Emad Drimly, Osama Radi
June 2, 2011 - 12:00am

A high-ranking Islamic Hamas movement official on Wednesday accused Palestinian President Mahmoud Abbas of breaching the reconciliation agreement, which was signed in Cairo and sponsored by Egypt on May 4 between the movement and Fatah party.

Mahmoud al-Zahar, Hamas strongman in Gaza, said in an exclusive interview with Xinhua that President Abbas has made a mistake " when he tried to make the new government, which should be formed after signing the agreement, as his own government, instead of a government of national accordance."

"Practically, this is the first breach of the agreement," al- Zahar, who called for implementing the reconciliation agreement " with goodwill." He also said that the process of implementing the reconciliation agreement "cannot be done in a minute."

Al-Zahar, who also had internal disputes with senior Hamas leaders, said that there are still disagreements among all Palestinian factions and political powers "although the reconciliation agreement was signed, because each group has its own political program."

He referred to the upcoming elections, saying that since each faction has its own strategy, and there are disputes among these factions, "the elections will be held amid these disputes and the people will decide through the polls which political program of these programs they want to choose."

Al-Zahar, whose two children were killed by Israel over the past ten years, stressed that "Despite what is happening in the Arab World, reconciliation is an internal Palestinian affair. We want social reconciliation and we want elections to be held and its results to be accepted, no matter who wins."

On May 4, Fatah and Hamas signed on an Egyptian-drafted pact of reconciliation. According to the agreement, the two movements agreed to form a national unity government that prepares for holding the general elections, reconstructing the Gaza Strip and ending the Israeli blockade.

The reconciliation agreement was considered by Israel as "a strike to the Middle East peace process," which has been stalled since October last year. The agreement, however, ends around four years of internal division that began when Hamas seized control of the Gaza Strip in June 2007.

President Abbas challenged Israel and the United States, who opposed the reconciliation agreement signed with Hamas movement. He said that the program of the new technocrat government will be the same political program as that of the Palestine Liberation Organization (PLO) which signed the peace deal with Israel.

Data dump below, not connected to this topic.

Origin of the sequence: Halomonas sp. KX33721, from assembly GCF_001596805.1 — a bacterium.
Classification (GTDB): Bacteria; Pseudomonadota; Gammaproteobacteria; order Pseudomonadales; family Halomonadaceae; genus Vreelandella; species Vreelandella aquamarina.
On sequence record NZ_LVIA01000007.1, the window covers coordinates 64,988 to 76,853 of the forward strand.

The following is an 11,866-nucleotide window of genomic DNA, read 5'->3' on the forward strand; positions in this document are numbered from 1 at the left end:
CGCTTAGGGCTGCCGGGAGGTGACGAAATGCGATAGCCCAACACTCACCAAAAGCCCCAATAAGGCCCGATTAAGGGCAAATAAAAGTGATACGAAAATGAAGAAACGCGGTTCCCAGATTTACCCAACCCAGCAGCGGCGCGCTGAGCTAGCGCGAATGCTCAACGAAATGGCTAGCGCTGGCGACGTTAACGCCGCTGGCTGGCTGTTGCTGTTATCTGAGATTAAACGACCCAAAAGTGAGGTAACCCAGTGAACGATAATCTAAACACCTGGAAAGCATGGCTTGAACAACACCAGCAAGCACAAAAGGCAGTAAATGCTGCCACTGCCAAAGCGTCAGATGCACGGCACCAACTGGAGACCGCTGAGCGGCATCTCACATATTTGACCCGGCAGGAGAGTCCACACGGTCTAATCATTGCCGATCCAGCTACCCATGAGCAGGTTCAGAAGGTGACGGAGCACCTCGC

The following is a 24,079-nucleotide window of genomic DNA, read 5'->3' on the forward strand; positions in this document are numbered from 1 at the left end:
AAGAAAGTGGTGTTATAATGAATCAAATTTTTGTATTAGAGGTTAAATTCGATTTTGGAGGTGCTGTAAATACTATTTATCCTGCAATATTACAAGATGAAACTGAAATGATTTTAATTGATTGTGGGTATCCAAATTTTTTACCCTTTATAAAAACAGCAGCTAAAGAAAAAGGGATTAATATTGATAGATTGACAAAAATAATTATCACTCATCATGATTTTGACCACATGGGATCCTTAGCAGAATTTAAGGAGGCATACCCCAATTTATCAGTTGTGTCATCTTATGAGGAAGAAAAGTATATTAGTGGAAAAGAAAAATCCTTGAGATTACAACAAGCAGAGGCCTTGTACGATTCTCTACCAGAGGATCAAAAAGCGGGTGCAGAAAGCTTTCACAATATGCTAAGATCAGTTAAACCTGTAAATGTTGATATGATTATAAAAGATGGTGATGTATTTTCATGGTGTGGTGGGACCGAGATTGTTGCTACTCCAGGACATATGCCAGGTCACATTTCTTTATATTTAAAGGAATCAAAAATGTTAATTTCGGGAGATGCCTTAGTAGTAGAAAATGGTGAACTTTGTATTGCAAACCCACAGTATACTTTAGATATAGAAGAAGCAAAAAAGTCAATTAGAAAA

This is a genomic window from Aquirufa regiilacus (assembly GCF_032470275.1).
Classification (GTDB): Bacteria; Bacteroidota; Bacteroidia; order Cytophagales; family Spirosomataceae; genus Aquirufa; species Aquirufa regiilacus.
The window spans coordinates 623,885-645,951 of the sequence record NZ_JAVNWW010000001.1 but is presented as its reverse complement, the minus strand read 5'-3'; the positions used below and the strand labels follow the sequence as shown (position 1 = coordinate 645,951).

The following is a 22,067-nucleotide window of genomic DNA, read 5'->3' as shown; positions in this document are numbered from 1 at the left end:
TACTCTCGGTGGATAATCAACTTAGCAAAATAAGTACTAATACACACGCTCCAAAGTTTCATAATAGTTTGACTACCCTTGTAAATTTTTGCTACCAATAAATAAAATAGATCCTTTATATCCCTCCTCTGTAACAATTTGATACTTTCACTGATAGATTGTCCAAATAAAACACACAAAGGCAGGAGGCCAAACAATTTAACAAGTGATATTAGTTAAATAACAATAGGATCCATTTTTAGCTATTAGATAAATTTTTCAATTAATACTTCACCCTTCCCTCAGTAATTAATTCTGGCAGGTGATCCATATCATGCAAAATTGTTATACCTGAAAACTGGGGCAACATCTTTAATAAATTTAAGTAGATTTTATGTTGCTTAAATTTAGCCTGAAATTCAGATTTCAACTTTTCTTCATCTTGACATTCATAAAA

Asked if the reconciliation would pave the road for a permanent peace settlement with Israel, al-Zahar told Xinhua "In case the results of the elections are forged, I believe there might be something true like what you asked, because Israel, which gained the world's support, is not offering anything."

About the influence of the U.S. and Israel's opposition to the Palestinian reconciliation, al-Zahar said that Israeli Prime Minister Benjamin Netanyahu "is not intending to give the Palestinian people anything," adding when the division was there, he used to say there is no Palestinian peace partner."

"When the reconciliation was signed, Netanyahu said the reconciliation is harming the peace process," said al-Zahar, adding "these are just excuses aiming at finalizing the project of settlement. The occupation will never give us more than what we got, when the occupation pulled out from Gaza in 2005."

He went on saying that "Fatah movement should understand how Netanyahu thinks and it should stop misleading the Palestinian people that there is a peace process and an independent Palestinian state might be established on the territories of 1967 with Jerusalem as its capital."

Concerning the dues of the coming September, al-Zahar said that in September there are two options, either to gain a United Nations recognition of an independent Palestinian sate amid a continuation of settlement, or to make concessions over Jerusalem or drop the right of refugees' return.

"The second option is that Obama and the United States will use the veto right against any project of demanding an international recognition of an independent Palestinian state in the UN Security Council," said al-Zahar, adding "then what will happen afterwards? They will get back to talks."

About reopening Rafah crossing between Gaza Strip and Egypt permanently, al-Zahar said "this is a very important step, but it is still incomplete, because there are lists of people who are still prevented from traveling through Egypt, and the crossing is only opened for individuals."

"We are looking forward to an open crossing not only for people but also a commercial passage between Gaza Strip and Egypt in order to disconnect the link between Gaza Strip and the Israeli enemy. The commercial passage will be used for medicine, electricity and food," he added.

Egypt decided on Wednesday to reopen Rafah crossing and ease restrictions imposed on traveling for Gaza Strip's population. Israel opposed the Egyptian decision and said reopening Rafah crossing unilaterally 'threats Israel's national security."


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